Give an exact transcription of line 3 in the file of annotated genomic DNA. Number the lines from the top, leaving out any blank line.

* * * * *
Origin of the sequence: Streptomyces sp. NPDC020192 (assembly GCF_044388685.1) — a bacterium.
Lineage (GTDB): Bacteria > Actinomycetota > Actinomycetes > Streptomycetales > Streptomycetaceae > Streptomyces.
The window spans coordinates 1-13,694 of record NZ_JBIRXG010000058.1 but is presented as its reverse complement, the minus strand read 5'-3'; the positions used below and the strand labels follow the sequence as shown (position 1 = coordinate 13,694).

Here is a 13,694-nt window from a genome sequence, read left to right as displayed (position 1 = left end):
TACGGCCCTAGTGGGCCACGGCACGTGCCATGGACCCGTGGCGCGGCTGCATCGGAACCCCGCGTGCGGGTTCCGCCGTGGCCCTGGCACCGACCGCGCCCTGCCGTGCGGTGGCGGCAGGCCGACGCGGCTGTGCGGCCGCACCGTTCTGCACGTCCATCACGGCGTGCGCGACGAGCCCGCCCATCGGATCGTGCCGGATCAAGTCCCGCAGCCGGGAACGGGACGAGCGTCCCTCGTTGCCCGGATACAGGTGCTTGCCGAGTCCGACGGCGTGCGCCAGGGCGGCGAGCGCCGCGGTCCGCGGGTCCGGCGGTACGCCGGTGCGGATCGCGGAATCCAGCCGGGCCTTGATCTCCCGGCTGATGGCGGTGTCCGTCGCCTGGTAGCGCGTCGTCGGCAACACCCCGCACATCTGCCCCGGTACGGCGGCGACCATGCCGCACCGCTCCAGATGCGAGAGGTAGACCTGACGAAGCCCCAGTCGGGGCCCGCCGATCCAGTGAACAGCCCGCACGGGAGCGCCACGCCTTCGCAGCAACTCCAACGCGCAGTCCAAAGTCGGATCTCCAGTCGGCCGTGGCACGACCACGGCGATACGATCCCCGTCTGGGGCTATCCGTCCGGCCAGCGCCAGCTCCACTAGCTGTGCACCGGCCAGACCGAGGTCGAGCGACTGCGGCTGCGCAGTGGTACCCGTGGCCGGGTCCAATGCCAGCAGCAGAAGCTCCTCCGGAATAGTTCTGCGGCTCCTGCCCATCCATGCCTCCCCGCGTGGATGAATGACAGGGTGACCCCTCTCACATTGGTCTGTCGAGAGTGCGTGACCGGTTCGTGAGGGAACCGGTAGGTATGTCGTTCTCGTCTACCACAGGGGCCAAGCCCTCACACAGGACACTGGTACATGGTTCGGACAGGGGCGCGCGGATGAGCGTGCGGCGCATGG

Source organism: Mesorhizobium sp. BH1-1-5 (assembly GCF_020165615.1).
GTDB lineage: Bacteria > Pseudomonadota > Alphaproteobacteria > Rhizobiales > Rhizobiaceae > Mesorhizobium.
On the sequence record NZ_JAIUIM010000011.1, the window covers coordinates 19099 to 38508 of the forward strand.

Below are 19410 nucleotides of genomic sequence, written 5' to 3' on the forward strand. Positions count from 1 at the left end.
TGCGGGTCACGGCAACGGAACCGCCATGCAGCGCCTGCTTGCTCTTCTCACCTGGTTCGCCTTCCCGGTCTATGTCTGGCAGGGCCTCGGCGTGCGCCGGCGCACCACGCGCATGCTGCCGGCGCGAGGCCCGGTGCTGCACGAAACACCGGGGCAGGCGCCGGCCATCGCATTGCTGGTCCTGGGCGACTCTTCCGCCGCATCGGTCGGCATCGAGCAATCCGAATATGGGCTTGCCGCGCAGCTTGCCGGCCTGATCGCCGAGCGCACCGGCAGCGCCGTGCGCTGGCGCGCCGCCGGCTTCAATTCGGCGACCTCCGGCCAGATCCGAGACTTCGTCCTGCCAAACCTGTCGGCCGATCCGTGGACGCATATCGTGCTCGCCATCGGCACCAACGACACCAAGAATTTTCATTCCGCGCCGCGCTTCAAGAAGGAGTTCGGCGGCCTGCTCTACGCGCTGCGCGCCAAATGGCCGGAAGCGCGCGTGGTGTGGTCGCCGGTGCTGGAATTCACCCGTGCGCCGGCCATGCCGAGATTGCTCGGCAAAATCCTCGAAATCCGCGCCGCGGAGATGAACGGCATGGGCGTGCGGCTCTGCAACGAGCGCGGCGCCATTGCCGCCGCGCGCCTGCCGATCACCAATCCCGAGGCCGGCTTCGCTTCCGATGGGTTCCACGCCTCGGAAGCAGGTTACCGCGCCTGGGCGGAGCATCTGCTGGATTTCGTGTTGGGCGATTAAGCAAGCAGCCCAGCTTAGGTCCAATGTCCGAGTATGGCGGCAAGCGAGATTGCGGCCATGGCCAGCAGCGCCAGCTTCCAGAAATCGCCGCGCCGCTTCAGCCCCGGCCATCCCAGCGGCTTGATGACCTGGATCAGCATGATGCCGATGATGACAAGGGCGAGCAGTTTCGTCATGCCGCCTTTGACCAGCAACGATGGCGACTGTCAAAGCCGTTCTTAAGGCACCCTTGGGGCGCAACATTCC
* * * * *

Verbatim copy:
The window spans coordinates 1-13,694 of record NZ_JBIRXG010000058.1 but is presented as its reverse complement, the minus strand read 5'-3'; the positions used below and the strand labels follow the sequence as shown (position 1 = coordinate 13,694).